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Arguing Well: 5 Helpful Tips

SOURCE:  Counseling Solutions

It is impossible to live and not argue or disagree with another person. From birth to the grave, disagreements are part of our life. The odds are so stacked against us that you will not be able to get through life without conflict. Because this is true, it would be good to learn how to argue or disagree with others.

Here Are Five Helpful Tips To Help You Disagree Well

Expect the Obvious – A right understanding of the doctrines of man and sin will bring your expectations down to a realistic level. There are no authentic, innate, self-righteous people in the world today. We all are sinners. No one has escaped the curse of Adam. I think when we are surprised by another person’s sin, we have forgotten the obvious: sin is the one thing we do very well. I am not making a case for you to sin more or making light of sin, but I am stating the obvious: we are sinners.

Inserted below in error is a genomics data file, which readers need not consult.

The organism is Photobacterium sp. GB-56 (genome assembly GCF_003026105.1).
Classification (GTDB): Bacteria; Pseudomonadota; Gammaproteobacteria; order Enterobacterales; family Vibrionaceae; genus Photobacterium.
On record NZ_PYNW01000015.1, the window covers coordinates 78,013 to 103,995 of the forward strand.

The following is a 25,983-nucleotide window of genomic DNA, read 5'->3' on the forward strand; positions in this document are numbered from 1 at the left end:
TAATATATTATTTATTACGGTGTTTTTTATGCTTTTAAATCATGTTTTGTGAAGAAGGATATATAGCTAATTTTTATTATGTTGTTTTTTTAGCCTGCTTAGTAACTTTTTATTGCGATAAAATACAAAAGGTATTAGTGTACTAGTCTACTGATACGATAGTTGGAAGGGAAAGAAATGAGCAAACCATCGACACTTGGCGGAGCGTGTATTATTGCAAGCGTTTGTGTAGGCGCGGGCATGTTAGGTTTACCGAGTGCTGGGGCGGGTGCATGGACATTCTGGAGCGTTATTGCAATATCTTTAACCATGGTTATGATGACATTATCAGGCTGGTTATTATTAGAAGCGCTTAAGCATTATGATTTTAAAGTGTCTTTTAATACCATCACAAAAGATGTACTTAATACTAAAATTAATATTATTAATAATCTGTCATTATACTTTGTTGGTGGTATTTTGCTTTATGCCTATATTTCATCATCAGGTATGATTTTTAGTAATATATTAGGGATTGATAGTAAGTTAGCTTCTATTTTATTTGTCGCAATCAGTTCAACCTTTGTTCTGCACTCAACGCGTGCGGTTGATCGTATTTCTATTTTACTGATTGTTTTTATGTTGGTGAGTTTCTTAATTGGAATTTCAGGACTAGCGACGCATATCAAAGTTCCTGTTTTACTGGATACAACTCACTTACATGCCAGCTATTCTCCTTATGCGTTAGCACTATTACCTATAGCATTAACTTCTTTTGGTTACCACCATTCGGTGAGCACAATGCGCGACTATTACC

Be Suspicious – The only time when suspicion is allowed is when you are suspicious of yourself. Jesus told us in Matthew 7:3-5 that if you realize the log is in your eye, then you are in a good place to engage another sinner. I am well-aware that I’m self-deceived and because of this, I’m typically not understanding the conflict correctly. A person who is humbly suspicious of himself is a person who has true understanding.